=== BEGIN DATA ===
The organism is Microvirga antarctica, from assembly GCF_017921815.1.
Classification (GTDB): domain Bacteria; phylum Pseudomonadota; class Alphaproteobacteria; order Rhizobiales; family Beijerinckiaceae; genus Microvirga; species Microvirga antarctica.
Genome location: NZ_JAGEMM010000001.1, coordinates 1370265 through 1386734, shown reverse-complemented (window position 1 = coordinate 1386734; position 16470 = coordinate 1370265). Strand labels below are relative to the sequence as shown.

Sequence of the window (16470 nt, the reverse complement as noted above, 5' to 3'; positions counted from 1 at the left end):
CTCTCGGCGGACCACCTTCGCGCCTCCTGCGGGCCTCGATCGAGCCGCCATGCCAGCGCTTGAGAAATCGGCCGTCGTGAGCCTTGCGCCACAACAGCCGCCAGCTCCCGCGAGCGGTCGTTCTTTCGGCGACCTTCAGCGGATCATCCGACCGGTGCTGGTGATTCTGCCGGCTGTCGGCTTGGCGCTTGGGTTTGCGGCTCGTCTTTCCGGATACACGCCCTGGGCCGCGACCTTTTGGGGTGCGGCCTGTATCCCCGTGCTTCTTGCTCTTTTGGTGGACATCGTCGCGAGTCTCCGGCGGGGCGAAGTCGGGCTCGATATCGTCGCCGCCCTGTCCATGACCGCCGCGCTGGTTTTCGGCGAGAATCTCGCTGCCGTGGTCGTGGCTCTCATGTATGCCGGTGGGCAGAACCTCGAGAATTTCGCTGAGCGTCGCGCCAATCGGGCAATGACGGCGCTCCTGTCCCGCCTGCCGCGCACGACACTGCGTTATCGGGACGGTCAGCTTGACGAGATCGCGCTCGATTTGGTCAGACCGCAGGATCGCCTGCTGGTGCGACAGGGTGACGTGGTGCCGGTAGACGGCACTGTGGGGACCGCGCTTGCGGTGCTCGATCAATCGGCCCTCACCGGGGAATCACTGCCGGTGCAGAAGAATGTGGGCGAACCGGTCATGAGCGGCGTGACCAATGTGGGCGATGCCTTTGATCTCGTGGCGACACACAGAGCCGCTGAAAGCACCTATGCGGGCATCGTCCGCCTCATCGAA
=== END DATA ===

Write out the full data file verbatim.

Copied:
The organism is Microvirga antarctica, from assembly GCF_017921815.1.
Classification (GTDB): domain Bacteria; phylum Pseudomonadota; class Alphaproteobacteria; order Rhizobiales; family Beijerinckiaceae; genus Microvirga; species Microvirga antarctica.
Genome location: NZ_JAGEMM010000001.1, coordinates 1370265 through 1386734, shown reverse-complemented (window position 1 = coordinate 1386734; position 16470 = coordinate 1370265). Strand labels below are relative to the sequence as shown.

Sequence of the window (16470 nt, the reverse complement as noted above, 5' to 3'; positions counted from 1 at the left end):
CTCTCGGCGGACCACCTTCGCGCCTCCTGCGGGCCTCGATCGAGCCGCCATGCCAGCGCTTGAGAAATCGGCCGTCGTGAGCCTTGCGCCACAACAGCCGCCAGCTCCCGCGAGCGGTCGTTCTTTCGGCGACCTTCAGCGGATCATCCGACCGGTGCTGGTGATTCTGCCGGCTGTCGGCTTGGCGCTTGGGTTTGCGGCTCGTCTTTCCGGATACACGCCCTGGGCCGCGACCTTTTGGGGTGCGGCCTGTATCCCCGTGCTTCTTGCTCTTTTGGTGGACATCGTCGCGAGTCTCCGGCGGGGCGAAGTCGGGCTCGATATCGTCGCCGCCCTGTCCATGACCGCCGCGCTGGTTTTCGGCGAGAATCTCGCTGCCGTGGTCGTGGCTCTCATGTATGCCGGTGGGCAGAACCTCGAGAATTTCGCTGAGCGTCGCGCCAATCGGGCAATGACGGCGCTCCTGTCCCGCCTGCCGCGCACGACACTGCGTTATCGGGACGGTCAGCTTGACGAGATCGCGCTCGATTTGGTCAGACCGCAGGATCGCCTGCTGGTGCGACAGGGTGACGTGGTGCCGGTAGACGGCACTGTGGGGACCGCGCTTGCGGTGCTCGATCAATCGGCCCTCACCGGGGAATCACTGCCGGTGCAGAAGAATGTGGGCGAACCGGTCATGAGCGGCGTGACCAATGTGGGCGATGCCTTTGATCTCGTGGCGACACACAGAGCCGCTGAAAGCACCTATGCGGGCATCGTCCGCCTCATCGAA